Yoga May Help in Relieving Migraines

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Recently, a new study, whose findings appear in the May edition of the journal of the American Academy of Neurology known as Neurology, explores the effects of adding yoga to the daily routine for better management of migraines.

More specifically, the researchers were interested in knowing whether specific yoga poses and styles can relieve a migraine when used in combination with the conventional medication for the health condition.

Rohit Bhatia, who is one of the authors of the study from the All India Institute of Medical Sciences in New Delhi, India and a member of the American Academy of Neurology, explains¬† “Migraine is one of the most common headache disorders, but only about half the people taking medication for it get real relief,”

“The good news is that practicing something as simple and accessible as yoga may help much more than medications alone. And all you need is a mat.” He adds.

The findings of the study suggest that people who add yoga to their daily routine in order to manage migraines experienced them less frequently than before. In addition to lowered frequency, the migraines were also not as intense and less painful than before.

To reach this conclusion, the researchers recruited one hundred and fourteen people. All of these participants experienced episodic migraines four to fourteen times per month. After the recruiting, two divisions were made and the participants were assigned randomly.

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The first group received the traditional treatment drugs for migraines while the second group received both the medication as well as guidance on how to add and perform certain yoga poses.

The second group was taught forms on yoga that included respiratory and relaxation exercises by a certified yoga instructor for one hour every three days per week for the first month of the study.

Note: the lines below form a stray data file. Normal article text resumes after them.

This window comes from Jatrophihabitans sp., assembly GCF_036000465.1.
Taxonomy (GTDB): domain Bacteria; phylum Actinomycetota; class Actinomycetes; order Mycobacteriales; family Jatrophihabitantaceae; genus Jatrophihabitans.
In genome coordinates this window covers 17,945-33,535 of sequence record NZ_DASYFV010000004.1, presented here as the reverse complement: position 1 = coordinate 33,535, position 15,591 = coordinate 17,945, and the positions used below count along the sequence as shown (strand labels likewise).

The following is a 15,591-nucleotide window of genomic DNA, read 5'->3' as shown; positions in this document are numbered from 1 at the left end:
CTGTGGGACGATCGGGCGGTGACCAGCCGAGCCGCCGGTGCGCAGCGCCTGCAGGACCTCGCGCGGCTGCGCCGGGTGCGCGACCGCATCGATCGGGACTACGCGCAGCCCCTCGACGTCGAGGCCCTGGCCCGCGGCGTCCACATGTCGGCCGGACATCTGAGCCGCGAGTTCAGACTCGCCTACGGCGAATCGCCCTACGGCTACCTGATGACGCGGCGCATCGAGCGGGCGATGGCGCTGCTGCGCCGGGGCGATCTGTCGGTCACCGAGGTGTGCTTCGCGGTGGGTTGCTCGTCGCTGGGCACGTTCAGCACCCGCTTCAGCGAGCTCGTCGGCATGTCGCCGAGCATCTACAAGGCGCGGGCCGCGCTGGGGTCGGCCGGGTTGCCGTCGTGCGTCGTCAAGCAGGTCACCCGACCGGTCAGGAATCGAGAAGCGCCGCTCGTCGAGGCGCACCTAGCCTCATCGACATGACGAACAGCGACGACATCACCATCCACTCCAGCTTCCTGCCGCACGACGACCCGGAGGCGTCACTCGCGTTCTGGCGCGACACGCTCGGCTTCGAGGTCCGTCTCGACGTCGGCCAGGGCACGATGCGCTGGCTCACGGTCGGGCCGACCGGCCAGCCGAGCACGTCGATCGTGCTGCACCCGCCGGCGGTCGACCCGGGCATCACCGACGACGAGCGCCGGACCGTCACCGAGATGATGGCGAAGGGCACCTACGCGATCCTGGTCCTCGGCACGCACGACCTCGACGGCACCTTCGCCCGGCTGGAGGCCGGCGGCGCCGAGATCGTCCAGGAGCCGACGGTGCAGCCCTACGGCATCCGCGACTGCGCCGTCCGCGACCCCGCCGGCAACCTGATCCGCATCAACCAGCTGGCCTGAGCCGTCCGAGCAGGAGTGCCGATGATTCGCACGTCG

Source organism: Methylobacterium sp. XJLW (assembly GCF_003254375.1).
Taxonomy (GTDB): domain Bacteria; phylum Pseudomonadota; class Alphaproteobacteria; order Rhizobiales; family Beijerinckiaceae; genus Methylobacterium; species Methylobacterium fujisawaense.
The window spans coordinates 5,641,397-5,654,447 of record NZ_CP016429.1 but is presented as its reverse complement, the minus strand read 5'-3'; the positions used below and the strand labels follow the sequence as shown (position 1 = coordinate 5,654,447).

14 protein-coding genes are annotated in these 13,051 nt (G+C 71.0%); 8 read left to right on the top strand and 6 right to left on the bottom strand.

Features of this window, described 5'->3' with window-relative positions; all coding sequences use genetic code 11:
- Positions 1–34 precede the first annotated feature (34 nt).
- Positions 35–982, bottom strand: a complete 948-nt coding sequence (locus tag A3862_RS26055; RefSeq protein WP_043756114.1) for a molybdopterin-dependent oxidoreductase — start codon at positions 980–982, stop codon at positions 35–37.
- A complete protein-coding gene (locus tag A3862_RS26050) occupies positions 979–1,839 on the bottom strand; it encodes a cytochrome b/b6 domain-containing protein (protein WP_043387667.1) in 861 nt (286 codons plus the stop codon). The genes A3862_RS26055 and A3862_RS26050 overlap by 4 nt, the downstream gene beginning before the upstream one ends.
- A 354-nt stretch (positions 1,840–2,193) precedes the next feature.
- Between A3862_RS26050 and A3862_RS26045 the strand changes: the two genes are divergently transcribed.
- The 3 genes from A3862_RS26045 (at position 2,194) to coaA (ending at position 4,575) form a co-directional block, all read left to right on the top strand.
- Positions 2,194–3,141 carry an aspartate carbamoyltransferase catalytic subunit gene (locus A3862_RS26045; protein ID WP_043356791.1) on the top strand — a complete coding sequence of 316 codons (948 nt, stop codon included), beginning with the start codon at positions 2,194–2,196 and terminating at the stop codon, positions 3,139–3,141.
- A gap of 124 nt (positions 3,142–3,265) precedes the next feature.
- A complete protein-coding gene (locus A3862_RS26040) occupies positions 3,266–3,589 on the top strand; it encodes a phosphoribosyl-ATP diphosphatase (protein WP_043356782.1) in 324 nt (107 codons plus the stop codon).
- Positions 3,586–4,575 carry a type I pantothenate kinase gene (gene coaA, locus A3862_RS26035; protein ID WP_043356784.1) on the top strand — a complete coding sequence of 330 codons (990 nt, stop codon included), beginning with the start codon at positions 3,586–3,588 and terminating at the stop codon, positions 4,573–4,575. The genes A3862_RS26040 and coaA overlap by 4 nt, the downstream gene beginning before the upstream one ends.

For the next two months, the participants were required to perform the learned yoga exercises at home for five days.

During the study period, both of the groups received the same level of medical attention and medication depending on the intensity of their migraines.

Participants were also given counseling on making changes in lifestyle such as diet, stress-management activities, maintaining sleeping patterns, and exercise that can potentially help with the frequency and intensity of their migraines.

Secondly, the participants were also asked to keep a record of how frequently their migraines occurred in this time period, the intensity of the migraine each time, and which medicine they took along with any changes that occurred.

After the study period, the researchers discovered that participants in both of the groups noticed improvements. However, the benefits were higher in the group that followed the guidelines of the doctors, took medicines, and did yoga as well.

The participants who did yoga reported a decrease in frequency and intensity of their migraines as well as an improvement in the effectiveness of the medicines used for managing the condition.

More precisely, the medication-only group saw a twelve percent decrease in their migraine frequency. On the other hand, the medication and yoga group had a forty-eight percent reduction in the frequency of their migraines.

In addition, the use of medication in people who did yoga also decreased by forty-seven percent while in the group of people who took only medicines the decrease was only twelve percent.

While these findings add to the medical literature corroborating the benefits of yoga and show it can also be beneficial for people who experience migraines, there are a few limitations.

The authors note that the results may not be as consistent since the information on changes in migraine were reported by the participants themselves. Secondly, the study period was only for three months.

Further investigation is needed in the future to know more about the benefits of yoga for migraines in the future.

 

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